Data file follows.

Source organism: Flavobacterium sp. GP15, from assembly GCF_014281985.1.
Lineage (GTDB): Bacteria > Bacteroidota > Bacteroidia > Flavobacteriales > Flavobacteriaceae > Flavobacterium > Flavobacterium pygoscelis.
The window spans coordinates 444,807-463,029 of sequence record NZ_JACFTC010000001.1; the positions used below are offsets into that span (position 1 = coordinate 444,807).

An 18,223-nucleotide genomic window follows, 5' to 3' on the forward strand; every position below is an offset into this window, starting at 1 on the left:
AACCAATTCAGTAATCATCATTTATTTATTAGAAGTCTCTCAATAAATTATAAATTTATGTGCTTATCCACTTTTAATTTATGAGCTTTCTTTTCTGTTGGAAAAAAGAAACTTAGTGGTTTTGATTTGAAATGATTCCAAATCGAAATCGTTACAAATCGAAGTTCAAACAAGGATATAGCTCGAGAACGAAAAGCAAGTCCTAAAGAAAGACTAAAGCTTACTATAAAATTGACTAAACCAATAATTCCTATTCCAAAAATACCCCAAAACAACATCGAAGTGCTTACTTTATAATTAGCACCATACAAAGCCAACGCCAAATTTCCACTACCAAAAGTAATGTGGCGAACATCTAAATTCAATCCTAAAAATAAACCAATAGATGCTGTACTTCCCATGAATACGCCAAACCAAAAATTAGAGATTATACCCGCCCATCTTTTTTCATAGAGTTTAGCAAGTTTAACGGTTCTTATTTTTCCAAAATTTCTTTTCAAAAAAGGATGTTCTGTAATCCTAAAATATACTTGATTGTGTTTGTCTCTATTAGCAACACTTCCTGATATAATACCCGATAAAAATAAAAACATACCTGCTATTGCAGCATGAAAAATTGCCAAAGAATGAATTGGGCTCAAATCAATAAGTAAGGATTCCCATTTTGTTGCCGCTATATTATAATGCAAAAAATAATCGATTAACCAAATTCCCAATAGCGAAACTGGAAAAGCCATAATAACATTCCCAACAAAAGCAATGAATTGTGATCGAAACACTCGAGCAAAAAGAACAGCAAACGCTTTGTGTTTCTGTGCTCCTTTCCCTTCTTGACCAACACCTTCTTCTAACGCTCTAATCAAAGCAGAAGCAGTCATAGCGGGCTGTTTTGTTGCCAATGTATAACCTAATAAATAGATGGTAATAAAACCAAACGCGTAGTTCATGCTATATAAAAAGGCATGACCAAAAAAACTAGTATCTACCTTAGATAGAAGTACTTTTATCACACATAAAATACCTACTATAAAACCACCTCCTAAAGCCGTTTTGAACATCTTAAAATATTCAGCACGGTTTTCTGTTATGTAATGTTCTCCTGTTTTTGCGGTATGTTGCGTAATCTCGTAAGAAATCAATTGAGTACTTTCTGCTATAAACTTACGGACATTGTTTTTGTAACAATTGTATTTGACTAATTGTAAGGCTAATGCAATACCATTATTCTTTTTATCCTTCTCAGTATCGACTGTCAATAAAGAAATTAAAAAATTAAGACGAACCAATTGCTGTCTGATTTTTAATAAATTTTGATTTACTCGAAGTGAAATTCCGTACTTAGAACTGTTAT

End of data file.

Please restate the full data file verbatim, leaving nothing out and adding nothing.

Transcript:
Source organism: Flavobacterium sp. GP15, from assembly GCF_014281985.1.
Lineage (GTDB): Bacteria > Bacteroidota > Bacteroidia > Flavobacteriales > Flavobacteriaceae > Flavobacterium > Flavobacterium pygoscelis.
The window spans coordinates 444,807-463,029 of sequence record NZ_JACFTC010000001.1; the positions used below are offsets into that span (position 1 = coordinate 444,807).

An 18,223-nucleotide genomic window follows, 5' to 3' on the forward strand; every position below is an offset into this window, starting at 1 on the left:
AACCAATTCAGTAATCATCATTTATTTATTAGAAGTCTCTCAATAAATTATAAATTTATGTGCTTATCCACTTTTAATTTATGAGCTTTCTTTTCTGTTGGAAAAAAGAAACTTAGTGGTTTTGATTTGAAATGATTCCAAATCGAAATCGTTACAAATCGAAGTTCAAACAAGGATATAGCTCGAGAACGAAAAGCAAGTCCTAAAGAAAGACTAAAGCTTACTATAAAATTGACTAAACCAATAATTCCTATTCCAAAAATACCCCAAAACAACATCGAAGTGCTTACTTTATAATTAGCACCATACAAAGCCAACGCCAAATTTCCACTACCAAAAGTAATGTGGCGAACATCTAAATTCAATCCTAAAAATAAACCAATAGATGCTGTACTTCCCATGAATACGCCAAACCAAAAATTAGAGATTATACCCGCCCATCTTTTTTCATAGAGTTTAGCAAGTTTAACGGTTCTTATTTTTCCAAAATTTCTTTTCAAAAAAGGATGTTCTGTAATCCTAAAATATACTTGATTGTGTTTGTCTCTATTAGCAACACTTCCTGATATAATACCCGATAAAAATAAAAACATACCTGCTATTGCAGCATGAAAAATTGCCAAAGAATGAATTGGGCTCAAATCAATAAGTAAGGATTCCCATTTTGTTGCCGCTATATTATAATGCAAAAAATAATCGATTAACCAAATTCCCAATAGCGAAACTGGAAAAGCCATAATAACATTCCCAACAAAAGCAATGAATTGTGATCGAAACACTCGAGCAAAAAGAACAGCAAACGCTTTGTGTTTCTGTGCTCCTTTCCCTTCTTGACCAACACCTTCTTCTAACGCTCTAATCAAAGCAGAAGCAGTCATAGCGGGCTGTTTTGTTGCCAATGTATAACCTAATAAATAGATGGTAATAAAACCAAACGCGTAGTTCATGCTATATAAAAAGGCATGACCAAAAAAACTAGTATCTACCTTAGATAGAAGTACTTTTATCACACATAAAATACCTACTATAAAACCACCTCCTAAAGCCGTTTTGAACATCTTAAAATATTCAGCACGGTTTTCTGTTATGTAATGTTCTCCTGTTTTTGCGGTATGTTGCGTAATCTCGTAAGAAATCAATTGAGTACTTTCTGCTATAAACTTACGGACATTGTTTTTGTAACAATTGTATTTGACTAATTGTAAGGCTAATGCAATACCATTATTCTTTTTATCCTTCTCAGTATCGACTGTCAATAAAGAAATTAAAAAATTAAGACGAACCAATTGCTGTCTGATTTTTAATAAATTTTGATTTACTCGAAGTGAAATTCCGTACTTAGAACTGTTAT